Today, Justin Zhou (‘19), Tim Ho (‘19), and Rem Yang (‘19) released the results of their “Build-a-Couple” questionaire, released last week. The survey, which primarily asked multiple-choice questions like “Do you consider yourself an introvert or an extrovert?,” paired students who entered compatible responses. In less than three days, the survey received 300 responses from TAS Upper School students.
The project started out as an Advanced Placement statistics extra credit project. “We wanted to apply the knowledge we learned in statistics in an experiment for our own peers,” says Justin. “We looked at many different personality tests and used them to help customize one of our own.”
Some significant traits of the survey were based off of concepts that the creators had learned during statistics. “Some questions seem the same, but they’re actually different. We learned in class that researchers use this to minimize the bias in wording a question, because that can play a role in how a participants respond,” Justin says.
The program runs through every single combination possible between the 300 participants—that is, 44,850 combinations—while accounting for gender and sexuality to filter out the match results. It then compares the responses of each person to every other person to see if they are the same,” says Rem, who completed the code for analyzing and pairing people for the project.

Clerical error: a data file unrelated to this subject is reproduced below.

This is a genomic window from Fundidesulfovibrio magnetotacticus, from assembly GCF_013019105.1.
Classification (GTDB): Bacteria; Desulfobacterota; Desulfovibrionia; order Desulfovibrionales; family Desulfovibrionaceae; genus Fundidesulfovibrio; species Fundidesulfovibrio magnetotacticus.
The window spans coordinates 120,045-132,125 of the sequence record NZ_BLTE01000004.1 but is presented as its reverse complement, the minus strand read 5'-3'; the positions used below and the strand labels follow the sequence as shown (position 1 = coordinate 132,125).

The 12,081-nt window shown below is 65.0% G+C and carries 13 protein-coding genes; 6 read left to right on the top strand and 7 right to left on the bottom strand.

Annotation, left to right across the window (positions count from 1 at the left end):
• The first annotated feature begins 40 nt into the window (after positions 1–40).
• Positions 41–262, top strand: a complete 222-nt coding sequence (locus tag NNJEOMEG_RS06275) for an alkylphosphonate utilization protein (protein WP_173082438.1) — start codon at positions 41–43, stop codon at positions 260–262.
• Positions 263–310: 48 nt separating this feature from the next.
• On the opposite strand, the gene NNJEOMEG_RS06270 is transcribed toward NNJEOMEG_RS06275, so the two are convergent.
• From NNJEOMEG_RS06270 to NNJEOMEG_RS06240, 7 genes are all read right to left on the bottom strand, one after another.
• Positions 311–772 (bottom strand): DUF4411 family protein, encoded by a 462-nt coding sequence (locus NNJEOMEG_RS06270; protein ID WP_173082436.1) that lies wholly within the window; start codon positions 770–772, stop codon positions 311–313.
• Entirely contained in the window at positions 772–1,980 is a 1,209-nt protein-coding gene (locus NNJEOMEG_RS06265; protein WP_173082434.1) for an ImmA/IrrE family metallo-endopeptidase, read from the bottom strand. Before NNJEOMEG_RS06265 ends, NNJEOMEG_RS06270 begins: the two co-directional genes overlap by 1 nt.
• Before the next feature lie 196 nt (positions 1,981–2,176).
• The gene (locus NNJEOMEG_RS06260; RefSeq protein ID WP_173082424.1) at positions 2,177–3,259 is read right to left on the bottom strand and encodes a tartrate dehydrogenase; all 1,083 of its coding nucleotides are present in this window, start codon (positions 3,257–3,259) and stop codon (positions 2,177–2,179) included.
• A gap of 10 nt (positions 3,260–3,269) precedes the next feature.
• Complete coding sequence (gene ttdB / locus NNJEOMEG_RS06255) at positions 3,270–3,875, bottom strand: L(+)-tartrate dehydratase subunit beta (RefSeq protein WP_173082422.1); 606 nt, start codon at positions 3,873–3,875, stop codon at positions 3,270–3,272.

The creators valued privacy highly while designing the project. “We used names solely to send the emails out at the end,” says Rem. “We looked at everyone as a whole and as data points; the concern may exist but we’re definitely going to be as confidential as possible.”
Several students agreed that they were curious about how the program would interpret their data. “I was curious about what the quiz is, and if it actually works, especially since I saw a version of this quiz in [the television show] ‘Thirteen Reasons Why’,” says Kristy Lee (‘18). “But I don’t think the results were necessarily accurate.”
“I just wanted to see how sophisticated the program would be,” says Shin-Yi Chu (‘19).
Some did not feel that their results would help them in a search for a romantic relationship. “The survey questions were a little generic,” says Florence Liou (‘18). “I don’t plan on doing anything with my results.”
Others, however, found more success. “I might try to get to know some of these people,” says Dale Hsu (‘18). “Even if I don’t find any romantic relationships, the people I meet could become good friends.”
Audrey Yang (‘19) agrees. “The survey helped me see a wide variety of possibilities out there that never existed before,” she says.
Featured image: a screengrab of Python code. (Photo courtesy of The Economist)
Catherine Lin (‘19) and Anya Lai (‘19) contributed reporting.